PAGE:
Self-Editing #5: Say It, Don’t Think It

   Posted by: Faith   in Rye Thoughts

How many times have you told your audience that your character wondered something, rather than actually allowed her to wonder it for herself?

Yes, yes, I hear the “Faith, now you’re really confusing me…” voices out there, so here’s what I mean…


Jennifer looked around the room. She wondered why her brother couldn’t be bothered to clean up after himself, even when he knew their guests would arrive later today.

Corrected Example:

Jennifer looked around the room. Why didn’t Chris ever bother to clean up?


See what I mean? Rather than telling the reader that the character is wondering, you show it through a direct thought or through the deep third-person POV. This kind of thing crops up with things like:

    • he/she wondered
    • he/she knew
    • he/she thought
    • he/she considered
    • …etc…

I have a tendency to make this mistake ALL the time in first drafts, and spend a lot of time rephrasing sections of my character’s internal dialogue. It’s that pesky “tell” monster that I have to beat time and time again…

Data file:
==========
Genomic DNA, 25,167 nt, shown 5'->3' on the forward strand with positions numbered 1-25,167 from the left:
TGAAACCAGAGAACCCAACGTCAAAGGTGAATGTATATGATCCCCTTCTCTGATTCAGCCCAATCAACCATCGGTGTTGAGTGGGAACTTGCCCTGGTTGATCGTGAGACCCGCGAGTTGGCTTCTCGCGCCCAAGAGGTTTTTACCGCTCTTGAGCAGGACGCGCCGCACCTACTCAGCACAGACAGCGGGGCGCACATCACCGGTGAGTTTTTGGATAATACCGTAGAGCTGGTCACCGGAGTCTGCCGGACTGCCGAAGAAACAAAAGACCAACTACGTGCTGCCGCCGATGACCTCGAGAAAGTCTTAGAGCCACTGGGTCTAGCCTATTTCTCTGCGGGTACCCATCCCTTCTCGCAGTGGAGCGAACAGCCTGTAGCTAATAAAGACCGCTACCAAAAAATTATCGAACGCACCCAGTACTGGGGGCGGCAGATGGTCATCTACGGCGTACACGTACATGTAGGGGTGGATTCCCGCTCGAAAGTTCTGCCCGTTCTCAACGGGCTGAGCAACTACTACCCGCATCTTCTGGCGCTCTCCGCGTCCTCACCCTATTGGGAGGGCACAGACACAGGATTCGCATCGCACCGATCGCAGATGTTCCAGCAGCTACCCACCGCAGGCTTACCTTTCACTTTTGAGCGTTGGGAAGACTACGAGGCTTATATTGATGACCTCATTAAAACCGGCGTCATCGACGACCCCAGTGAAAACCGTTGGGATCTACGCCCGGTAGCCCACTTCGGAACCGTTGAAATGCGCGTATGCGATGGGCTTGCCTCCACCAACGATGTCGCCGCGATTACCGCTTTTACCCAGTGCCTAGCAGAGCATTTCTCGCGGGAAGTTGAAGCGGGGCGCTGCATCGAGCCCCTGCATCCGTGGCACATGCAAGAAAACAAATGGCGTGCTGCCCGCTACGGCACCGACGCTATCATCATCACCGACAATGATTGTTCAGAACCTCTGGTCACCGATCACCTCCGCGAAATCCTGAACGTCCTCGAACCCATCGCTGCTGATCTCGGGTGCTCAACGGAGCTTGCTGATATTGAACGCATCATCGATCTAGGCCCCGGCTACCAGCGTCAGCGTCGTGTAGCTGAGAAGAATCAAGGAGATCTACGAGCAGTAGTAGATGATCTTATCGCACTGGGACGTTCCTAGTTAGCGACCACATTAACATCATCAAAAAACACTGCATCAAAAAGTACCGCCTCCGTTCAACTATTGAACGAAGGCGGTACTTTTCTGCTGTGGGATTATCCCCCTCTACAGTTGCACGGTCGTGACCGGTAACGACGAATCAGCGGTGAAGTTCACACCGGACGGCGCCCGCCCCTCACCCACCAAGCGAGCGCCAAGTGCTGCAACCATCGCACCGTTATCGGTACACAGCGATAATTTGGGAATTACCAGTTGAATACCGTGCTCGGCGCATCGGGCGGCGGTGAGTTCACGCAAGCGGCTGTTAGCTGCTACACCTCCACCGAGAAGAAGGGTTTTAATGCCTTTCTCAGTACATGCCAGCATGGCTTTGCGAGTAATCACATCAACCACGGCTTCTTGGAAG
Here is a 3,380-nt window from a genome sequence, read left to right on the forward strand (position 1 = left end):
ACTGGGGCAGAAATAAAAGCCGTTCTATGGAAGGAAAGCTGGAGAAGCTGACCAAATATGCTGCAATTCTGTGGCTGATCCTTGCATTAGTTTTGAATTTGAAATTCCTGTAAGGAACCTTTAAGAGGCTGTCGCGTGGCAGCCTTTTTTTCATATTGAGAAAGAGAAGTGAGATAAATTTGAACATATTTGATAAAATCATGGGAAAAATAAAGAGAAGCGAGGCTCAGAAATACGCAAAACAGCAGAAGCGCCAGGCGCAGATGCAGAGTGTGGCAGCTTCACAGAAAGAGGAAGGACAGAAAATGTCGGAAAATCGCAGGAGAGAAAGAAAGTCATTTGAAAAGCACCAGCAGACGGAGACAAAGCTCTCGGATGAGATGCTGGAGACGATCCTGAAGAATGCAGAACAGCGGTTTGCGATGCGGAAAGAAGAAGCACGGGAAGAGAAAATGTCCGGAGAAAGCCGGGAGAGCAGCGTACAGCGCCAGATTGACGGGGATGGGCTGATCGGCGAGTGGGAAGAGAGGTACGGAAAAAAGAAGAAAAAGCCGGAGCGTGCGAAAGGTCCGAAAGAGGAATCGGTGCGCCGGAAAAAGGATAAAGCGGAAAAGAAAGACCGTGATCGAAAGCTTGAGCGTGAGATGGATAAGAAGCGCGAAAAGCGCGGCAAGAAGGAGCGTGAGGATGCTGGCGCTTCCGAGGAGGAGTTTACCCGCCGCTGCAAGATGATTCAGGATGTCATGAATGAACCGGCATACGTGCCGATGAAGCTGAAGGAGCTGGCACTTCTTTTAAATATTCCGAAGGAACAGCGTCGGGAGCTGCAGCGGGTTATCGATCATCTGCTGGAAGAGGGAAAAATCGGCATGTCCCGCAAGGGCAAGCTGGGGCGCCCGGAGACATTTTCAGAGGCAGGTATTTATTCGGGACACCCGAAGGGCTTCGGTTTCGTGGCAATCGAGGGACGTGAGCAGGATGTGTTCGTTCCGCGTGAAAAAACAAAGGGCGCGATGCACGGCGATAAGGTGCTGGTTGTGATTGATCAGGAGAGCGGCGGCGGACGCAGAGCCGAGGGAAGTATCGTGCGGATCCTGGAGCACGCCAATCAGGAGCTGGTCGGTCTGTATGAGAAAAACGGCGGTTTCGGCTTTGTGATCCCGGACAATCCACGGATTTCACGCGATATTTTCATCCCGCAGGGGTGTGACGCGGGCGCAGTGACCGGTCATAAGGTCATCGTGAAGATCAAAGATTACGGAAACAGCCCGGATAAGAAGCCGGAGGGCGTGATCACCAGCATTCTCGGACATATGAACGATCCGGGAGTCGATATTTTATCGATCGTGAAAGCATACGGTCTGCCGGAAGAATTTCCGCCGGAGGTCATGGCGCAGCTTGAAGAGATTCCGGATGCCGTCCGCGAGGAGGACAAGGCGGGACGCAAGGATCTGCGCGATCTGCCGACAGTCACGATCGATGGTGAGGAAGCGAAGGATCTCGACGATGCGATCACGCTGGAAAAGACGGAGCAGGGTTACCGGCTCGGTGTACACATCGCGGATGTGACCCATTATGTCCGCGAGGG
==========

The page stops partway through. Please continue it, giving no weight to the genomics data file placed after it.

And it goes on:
How about you… do you find your character ‘wonders’ and ‘knows’ a little too often on your pages?

This entry was posted on Saturday, August 28th, 2010 at 1:43 am and is filed under Rye Thoughts. You can follow any responses to this entry through the RSS 2.0 feed. You can leave a response, or trackback from your own site.

2 comments so far


I keep removing these from my manuscript. I think I have them all out by now. I also point them out to people I’m cirtting. It took me a while to understand that if we’re reading from the character’s POV, we know that they’re thinking/wondering/considering etc. stuff.

August 31st, 2010 at 11:04 am

It’s tough, isn’t it! It’s a hard slog to get them all, but ultimately it makes the story read so much smoother and cleaner.

August 31st, 2010 at 9:14 pm

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